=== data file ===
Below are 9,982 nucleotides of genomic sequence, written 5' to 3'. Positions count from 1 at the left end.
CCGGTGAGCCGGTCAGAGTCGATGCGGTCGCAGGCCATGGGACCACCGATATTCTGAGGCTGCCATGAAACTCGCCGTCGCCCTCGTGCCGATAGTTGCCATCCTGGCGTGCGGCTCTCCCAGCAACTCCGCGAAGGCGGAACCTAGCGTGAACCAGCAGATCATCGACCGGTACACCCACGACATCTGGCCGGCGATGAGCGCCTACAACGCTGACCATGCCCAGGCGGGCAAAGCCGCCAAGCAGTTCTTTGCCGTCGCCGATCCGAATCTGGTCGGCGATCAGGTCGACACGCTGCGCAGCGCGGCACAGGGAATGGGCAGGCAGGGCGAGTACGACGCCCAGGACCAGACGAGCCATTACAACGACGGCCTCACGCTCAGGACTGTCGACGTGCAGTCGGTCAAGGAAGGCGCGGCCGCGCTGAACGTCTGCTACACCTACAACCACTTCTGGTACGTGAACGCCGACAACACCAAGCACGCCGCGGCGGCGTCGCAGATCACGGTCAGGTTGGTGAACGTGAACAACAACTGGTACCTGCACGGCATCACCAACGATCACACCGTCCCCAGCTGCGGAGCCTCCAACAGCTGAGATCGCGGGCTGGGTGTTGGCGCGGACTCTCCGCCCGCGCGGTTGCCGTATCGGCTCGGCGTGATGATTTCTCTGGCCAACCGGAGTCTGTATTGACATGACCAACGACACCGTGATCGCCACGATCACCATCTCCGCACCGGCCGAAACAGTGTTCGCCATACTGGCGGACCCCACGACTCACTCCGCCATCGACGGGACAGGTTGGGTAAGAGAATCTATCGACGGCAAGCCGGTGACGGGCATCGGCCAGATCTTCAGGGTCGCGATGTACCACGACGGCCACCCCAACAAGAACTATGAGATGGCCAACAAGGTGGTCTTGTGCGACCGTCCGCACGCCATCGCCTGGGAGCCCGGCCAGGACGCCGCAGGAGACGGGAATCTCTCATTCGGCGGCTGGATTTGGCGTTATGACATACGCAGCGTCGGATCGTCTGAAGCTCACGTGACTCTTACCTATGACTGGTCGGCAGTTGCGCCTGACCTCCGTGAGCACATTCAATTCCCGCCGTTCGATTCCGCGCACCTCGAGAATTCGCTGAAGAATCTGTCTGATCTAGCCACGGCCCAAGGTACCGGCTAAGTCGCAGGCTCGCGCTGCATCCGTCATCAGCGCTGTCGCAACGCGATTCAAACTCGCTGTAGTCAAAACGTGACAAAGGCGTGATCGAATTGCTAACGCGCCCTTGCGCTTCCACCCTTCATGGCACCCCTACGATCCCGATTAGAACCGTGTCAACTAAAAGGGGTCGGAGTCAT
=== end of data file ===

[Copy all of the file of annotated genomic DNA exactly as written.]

Below are 9,982 nucleotides of genomic sequence, written 5' to 3'. Positions count from 1 at the left end.
CCGGTGAGCCGGTCAGAGTCGATGCGGTCGCAGGCCATGGGACCACCGATATTCTGAGGCTGCCATGAAACTCGCCGTCGCCCTCGTGCCGATAGTTGCCATCCTGGCGTGCGGCTCTCCCAGCAACTCCGCGAAGGCGGAACCTAGCGTGAACCAGCAGATCATCGACCGGTACACCCACGACATCTGGCCGGCGATGAGCGCCTACAACGCTGACCATGCCCAGGCGGGCAAAGCCGCCAAGCAGTTCTTTGCCGTCGCCGATCCGAATCTGGTCGGCGATCAGGTCGACACGCTGCGCAGCGCGGCACAGGGAATGGGCAGGCAGGGCGAGTACGACGCCCAGGACCAGACGAGCCATTACAACGACGGCCTCACGCTCAGGACTGTCGACGTGCAGTCGGTCAAGGAAGGCGCGGCCGCGCTGAACGTCTGCTACACCTACAACCACTTCTGGTACGTGAACGCCGACAACACCAAGCACGCCGCGGCGGCGTCGCAGATCACGGTCAGGTTGGTGAACGTGAACAACAACTGGTACCTGCACGGCATCACCAACGATCACACCGTCCCCAGCTGCGGAGCCTCCAACAGCTGAGATCGCGGGCTGGGTGTTGGCGCGGACTCTCCGCCCGCGCGGTTGCCGTATCGGCTCGGCGTGATGATTTCTCTGGCCAACCGGAGTCTGTATTGACATGACCAACGACACCGTGATCGCCACGATCACCATCTCCGCACCGGCCGAAACAGTGTTCGCCATACTGGCGGACCCCACGACTCACTCCGCCATCGACGGGACAGGTTGGGTAAGAGAATCTATCGACGGCAAGCCGGTGACGGGCATCGGCCAGATCTTCAGGGTCGCGATGTACCACGACGGCCACCCCAACAAGAACTATGAGATGGCCAACAAGGTGGTCTTGTGCGACCGTCCGCACGCCATCGCCTGGGAGCCCGGCCAGGACGCCGCAGGAGACGGGAATCTCTCATTCGGCGGCTGGATTTGGCGTTATGACATACGCAGCGTCGGATCGTCTGAAGCTCACGTGACTCTTACCTATGACTGGTCGGCAGTTGCGCCTGACCTCCGTGAGCACATTCAATTCCCGCCGTTCGATTCCGCGCACCTCGAGAATTCGCTGAAGAATCTGTCTGATCTAGCCACGGCCCAAGGTACCGGCTAAGTCGCAGGCTCGCGCTGCATCCGTCATCAGCGCTGTCGCAACGCGATTCAAACTCGCTGTAGTCAAAACGTGACAAAGGCGTGATCGAATTGCTAACGCGCCCTTGCGCTTCCACCCTTCATGGCACCCCTACGATCCCGATTAGAACCGTGTCAACTAAAAGGGGTCGGAGTCAT